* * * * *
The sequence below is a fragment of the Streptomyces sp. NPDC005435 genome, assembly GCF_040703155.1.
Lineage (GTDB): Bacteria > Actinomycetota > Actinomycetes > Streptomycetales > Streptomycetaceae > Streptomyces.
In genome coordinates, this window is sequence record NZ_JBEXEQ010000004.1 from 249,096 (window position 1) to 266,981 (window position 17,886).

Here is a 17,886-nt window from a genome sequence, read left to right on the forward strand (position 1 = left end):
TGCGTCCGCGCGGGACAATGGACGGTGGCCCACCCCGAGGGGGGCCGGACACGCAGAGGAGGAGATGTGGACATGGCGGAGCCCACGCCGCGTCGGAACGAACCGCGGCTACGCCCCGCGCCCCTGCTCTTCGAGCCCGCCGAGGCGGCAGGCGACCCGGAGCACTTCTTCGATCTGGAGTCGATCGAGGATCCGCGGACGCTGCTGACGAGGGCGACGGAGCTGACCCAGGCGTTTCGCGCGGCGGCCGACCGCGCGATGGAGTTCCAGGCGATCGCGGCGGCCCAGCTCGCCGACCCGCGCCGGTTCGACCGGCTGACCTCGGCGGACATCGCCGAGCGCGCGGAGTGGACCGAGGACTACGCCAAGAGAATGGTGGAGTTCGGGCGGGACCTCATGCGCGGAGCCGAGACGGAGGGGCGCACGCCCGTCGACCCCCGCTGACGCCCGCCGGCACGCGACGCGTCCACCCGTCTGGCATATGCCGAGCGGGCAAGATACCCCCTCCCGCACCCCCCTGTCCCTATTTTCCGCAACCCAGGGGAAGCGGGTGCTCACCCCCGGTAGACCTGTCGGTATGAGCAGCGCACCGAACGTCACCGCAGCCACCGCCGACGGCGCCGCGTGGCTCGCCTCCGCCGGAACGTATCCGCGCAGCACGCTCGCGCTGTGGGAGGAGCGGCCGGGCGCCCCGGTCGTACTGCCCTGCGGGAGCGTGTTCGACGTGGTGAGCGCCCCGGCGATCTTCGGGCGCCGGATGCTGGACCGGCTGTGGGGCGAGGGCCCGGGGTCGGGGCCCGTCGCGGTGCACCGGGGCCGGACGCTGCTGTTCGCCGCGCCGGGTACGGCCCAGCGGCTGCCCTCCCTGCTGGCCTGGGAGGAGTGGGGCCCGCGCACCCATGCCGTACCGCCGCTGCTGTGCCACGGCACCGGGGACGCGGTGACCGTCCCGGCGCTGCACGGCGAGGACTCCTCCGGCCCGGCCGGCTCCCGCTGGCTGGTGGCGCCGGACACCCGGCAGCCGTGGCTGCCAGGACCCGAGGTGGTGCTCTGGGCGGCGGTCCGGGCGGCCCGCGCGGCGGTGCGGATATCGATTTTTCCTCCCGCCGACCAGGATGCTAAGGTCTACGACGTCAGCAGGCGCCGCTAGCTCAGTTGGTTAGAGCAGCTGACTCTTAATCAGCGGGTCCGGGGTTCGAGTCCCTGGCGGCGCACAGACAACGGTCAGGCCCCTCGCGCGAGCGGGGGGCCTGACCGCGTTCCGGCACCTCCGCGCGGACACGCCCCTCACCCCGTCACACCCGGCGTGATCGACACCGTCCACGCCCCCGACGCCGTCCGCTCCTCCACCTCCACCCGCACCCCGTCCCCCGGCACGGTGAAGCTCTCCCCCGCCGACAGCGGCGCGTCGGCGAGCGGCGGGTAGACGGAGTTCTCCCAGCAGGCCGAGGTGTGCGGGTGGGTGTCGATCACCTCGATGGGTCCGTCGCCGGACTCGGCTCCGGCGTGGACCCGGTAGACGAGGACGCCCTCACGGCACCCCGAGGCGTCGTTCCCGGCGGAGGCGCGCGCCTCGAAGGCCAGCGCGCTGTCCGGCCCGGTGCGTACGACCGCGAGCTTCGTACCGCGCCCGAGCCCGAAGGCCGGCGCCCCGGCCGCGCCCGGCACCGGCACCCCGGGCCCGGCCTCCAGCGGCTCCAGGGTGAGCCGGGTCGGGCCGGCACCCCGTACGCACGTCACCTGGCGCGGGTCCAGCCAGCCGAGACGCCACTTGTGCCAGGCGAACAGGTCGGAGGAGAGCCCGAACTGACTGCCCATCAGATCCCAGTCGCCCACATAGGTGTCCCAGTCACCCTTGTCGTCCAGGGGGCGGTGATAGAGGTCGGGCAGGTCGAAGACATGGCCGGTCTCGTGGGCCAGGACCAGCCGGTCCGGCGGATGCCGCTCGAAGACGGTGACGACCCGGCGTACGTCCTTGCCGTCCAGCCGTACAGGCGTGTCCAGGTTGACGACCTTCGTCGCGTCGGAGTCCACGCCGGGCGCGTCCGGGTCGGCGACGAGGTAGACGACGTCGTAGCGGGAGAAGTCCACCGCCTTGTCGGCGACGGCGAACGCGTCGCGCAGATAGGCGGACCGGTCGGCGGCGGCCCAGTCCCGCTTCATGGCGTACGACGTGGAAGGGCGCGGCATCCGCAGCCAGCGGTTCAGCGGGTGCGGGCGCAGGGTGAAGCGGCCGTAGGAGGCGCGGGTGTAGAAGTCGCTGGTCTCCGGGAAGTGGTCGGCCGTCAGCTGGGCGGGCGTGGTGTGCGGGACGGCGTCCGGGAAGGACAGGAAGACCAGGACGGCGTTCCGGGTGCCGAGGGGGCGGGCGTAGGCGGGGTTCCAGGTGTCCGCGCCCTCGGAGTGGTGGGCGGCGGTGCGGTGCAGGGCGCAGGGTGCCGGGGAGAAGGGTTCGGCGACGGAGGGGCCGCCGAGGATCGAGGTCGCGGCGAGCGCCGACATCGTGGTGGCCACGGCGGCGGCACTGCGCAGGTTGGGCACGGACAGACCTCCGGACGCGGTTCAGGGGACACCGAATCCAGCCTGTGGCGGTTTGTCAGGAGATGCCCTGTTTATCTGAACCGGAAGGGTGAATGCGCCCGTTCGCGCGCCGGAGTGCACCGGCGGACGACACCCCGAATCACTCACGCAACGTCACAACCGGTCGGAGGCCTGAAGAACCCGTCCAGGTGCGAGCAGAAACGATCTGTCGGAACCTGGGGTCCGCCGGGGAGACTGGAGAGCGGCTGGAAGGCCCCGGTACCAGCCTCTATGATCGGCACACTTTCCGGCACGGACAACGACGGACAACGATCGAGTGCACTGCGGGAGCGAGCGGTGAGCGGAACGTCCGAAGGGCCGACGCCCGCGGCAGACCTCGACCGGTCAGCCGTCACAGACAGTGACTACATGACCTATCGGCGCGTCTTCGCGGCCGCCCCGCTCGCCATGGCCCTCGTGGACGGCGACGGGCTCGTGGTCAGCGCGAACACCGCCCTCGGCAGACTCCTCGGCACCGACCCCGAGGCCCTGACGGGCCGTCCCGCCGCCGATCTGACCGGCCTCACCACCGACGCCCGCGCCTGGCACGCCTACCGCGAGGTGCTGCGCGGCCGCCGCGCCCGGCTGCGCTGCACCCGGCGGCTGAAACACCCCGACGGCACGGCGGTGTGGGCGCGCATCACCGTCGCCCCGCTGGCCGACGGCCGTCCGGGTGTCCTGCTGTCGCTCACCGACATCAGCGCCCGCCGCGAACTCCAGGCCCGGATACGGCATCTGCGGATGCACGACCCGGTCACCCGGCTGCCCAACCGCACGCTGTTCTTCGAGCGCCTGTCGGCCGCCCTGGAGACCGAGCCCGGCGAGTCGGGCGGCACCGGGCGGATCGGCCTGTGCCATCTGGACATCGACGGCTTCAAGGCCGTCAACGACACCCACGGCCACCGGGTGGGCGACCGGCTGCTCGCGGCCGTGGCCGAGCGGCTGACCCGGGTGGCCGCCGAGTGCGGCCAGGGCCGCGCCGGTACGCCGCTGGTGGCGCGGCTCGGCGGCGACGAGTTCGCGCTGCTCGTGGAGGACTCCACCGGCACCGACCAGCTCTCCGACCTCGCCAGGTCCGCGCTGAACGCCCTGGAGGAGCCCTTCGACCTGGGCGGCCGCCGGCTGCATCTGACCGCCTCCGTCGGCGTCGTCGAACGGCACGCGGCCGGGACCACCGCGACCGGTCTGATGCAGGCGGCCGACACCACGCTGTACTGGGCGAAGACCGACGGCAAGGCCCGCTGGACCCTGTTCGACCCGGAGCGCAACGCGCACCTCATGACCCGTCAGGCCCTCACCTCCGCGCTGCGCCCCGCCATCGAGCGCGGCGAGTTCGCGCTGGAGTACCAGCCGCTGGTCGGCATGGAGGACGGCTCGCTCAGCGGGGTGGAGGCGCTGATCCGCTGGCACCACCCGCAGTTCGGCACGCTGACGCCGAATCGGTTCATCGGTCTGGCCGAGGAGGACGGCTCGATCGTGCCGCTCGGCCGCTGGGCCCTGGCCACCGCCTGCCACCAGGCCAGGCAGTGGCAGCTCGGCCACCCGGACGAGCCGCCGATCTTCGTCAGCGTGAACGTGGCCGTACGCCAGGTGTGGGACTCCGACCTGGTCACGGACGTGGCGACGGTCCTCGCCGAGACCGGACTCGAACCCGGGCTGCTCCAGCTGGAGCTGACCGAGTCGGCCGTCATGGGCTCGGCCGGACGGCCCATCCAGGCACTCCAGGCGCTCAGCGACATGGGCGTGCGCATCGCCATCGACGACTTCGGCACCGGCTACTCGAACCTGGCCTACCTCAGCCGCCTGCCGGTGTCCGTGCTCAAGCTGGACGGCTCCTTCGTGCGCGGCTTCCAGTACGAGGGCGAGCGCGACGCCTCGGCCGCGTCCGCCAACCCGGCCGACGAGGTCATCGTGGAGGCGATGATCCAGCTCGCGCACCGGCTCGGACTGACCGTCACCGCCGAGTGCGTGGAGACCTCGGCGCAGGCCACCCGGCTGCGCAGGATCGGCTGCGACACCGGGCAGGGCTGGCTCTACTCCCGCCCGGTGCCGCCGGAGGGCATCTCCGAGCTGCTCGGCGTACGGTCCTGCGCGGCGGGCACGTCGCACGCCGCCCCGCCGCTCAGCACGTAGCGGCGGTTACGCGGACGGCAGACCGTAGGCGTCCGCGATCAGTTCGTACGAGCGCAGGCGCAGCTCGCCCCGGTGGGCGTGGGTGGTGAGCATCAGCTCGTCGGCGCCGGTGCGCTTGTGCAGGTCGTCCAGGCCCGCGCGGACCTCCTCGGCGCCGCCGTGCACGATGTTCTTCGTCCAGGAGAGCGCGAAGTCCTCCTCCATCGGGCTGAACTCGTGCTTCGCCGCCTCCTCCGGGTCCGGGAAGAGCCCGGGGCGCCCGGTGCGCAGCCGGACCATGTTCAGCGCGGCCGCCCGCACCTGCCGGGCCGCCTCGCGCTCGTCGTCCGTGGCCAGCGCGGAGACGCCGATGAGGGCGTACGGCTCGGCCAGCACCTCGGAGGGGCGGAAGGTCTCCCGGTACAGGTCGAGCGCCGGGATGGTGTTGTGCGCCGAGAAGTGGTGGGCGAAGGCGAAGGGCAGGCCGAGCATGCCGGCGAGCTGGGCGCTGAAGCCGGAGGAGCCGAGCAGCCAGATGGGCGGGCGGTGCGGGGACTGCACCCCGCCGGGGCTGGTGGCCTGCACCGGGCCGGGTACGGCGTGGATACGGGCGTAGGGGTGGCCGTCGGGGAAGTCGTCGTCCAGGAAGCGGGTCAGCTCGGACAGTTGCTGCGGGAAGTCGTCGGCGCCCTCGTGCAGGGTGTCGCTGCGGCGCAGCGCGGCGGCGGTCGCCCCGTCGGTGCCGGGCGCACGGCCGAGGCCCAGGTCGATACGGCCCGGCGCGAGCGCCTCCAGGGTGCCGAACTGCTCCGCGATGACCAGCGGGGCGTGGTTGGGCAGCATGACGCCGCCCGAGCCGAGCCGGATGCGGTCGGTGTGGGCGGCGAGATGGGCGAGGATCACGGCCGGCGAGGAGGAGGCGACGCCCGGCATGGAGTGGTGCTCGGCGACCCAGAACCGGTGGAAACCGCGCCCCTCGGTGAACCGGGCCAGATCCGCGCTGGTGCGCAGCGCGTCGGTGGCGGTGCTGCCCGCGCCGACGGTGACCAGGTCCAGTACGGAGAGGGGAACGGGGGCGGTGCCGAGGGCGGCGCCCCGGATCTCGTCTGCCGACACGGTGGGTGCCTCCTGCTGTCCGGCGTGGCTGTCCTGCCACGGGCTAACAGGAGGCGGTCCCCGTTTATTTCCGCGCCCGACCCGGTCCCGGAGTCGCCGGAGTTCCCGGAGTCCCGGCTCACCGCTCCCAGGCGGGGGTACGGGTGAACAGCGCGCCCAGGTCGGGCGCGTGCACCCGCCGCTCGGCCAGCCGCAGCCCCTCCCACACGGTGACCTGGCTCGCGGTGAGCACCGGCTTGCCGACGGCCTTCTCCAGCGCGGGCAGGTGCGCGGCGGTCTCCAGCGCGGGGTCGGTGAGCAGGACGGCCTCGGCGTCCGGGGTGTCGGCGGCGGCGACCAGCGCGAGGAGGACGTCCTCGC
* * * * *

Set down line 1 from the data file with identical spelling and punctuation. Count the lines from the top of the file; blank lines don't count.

The sequence below is a fragment of the Streptomyces sp. NPDC005435 genome, assembly GCF_040703155.1.